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LC4 - The Lady and the Chaise

Updated: Dec 25, 2023

The LC4 stands out as not only one of the most recognisable pieces of 20th Century design, but also one of the most comfortable. It's often credited to 3 designers, but in this article we discover the truth behind the triangle...

Cassina Le Corbusier LC4 studio photograph on a grey background by David Rokov

LC4 - at a glance

Originally designed for the Villa Church private residence in Ville-d’Avray, France in 1928.

The design was credited to 3 designers: Le Corbusier, Pierre Jeanneret and Charlotte Perriand.

First exhibited at the Salon d'Automne, Paris in 1929 on Corbusier's concept stand; L’equipment de la maison.

The chaise features a sled base encapsulating an infinitely variable semi circular tubular steel, padded cradle.

Prototyped by Perriand and first produced by Thonet, the design is still produced today and is made by Cassina.


B306/LC4 history

It’s hard to believe that this chair was designed nearly 100 years ago as it still looks so relevant and modern even today. Not only is that reflected in the construction materials, but also because the Golden Ratio embedded in the geometry of the design creates a harmony and a balance that never fails to please the eye.


Composite image of the LC4 chaise in a variety of reclining positions

It’s become known as ‘The Relaxing Machine’ over the years, partly because it had an industrial feel as it was at the forefront of the development of using metal tubing in design in the 1920s; but also because it is essentially a ‘machine’ that uses a system to adapt to the needs of the sitter. It does this by allowing the frame to glide into your preferred angle on the supports and then simply uses the friction generated by the weight of the occupant to stabilise the free flowing cradle to hold it in position within the base.


It’s a deceptively clever piece of design and this function gave the chair its first production name of the  ‘Chaise longue à Reglage Continu’ – the continuously adjustable chaise longue.


Like a number of designs that were produced by Architect/Designers over the years its development was based on an all-encompassing design style for a particular residence. In this case it was the Villa Church private residence in Ville-d’Avray, France in 1928. This was a project that Le Corbusier was working on where the concept was to create a holistic development that drew together a style of architecture that was echoed in the design of the fixtures it contained; most notably the furniture. The chaise formed part of a range of furniture that Corbusier’s team had designed for the project, but that could also be extended into mainstream production. It was therefore subsequently exhibited at the Salon d'Automne in Paris in 1929 where it was documented as having been created by Corbusier and his two assistant designers. This naturally suited him, but all is not what it seems...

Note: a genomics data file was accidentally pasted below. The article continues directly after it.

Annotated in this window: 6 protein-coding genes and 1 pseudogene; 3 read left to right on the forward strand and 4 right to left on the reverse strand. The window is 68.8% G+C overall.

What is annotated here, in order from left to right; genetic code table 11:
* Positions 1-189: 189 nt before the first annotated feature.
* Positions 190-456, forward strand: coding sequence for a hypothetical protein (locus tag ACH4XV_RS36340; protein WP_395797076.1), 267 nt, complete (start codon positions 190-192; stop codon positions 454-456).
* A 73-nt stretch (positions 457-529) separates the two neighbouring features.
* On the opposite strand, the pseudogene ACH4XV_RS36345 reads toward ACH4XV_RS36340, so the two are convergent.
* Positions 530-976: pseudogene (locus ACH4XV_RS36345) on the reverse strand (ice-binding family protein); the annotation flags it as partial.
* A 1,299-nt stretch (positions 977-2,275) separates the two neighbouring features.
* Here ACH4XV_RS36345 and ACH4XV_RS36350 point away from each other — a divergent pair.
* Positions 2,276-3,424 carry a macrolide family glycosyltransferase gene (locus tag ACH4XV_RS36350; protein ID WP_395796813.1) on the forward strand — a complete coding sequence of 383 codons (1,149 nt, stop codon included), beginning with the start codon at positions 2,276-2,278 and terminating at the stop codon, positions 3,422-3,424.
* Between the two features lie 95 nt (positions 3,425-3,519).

If we go back to its roots we can see that the chaise owes much of its design characteristics to a number of predecessors: these include the 1852 R.W Winfield steel campaign chair (which was also cited as an inspiration for Marcel Breuer) and the steel and the reclining arm chair called the ‘Surrepos’ designed by Docteur Pascaud.

Thonet bentwood rocking chair model 7500

However, the main inspiration, mentioned by both Le Corbusier and Perriand, was Thonet’s No.7500 armchair that made its first appearance in an American Newspaper called Harper's Weekly on October 28th, 1876. The 7500 was essentially a rocking chaise on curved bentwood supports with a reclining back and sweeping foot rest. Later models also had arm rests and in looking at the design it’s easy to see the similarities.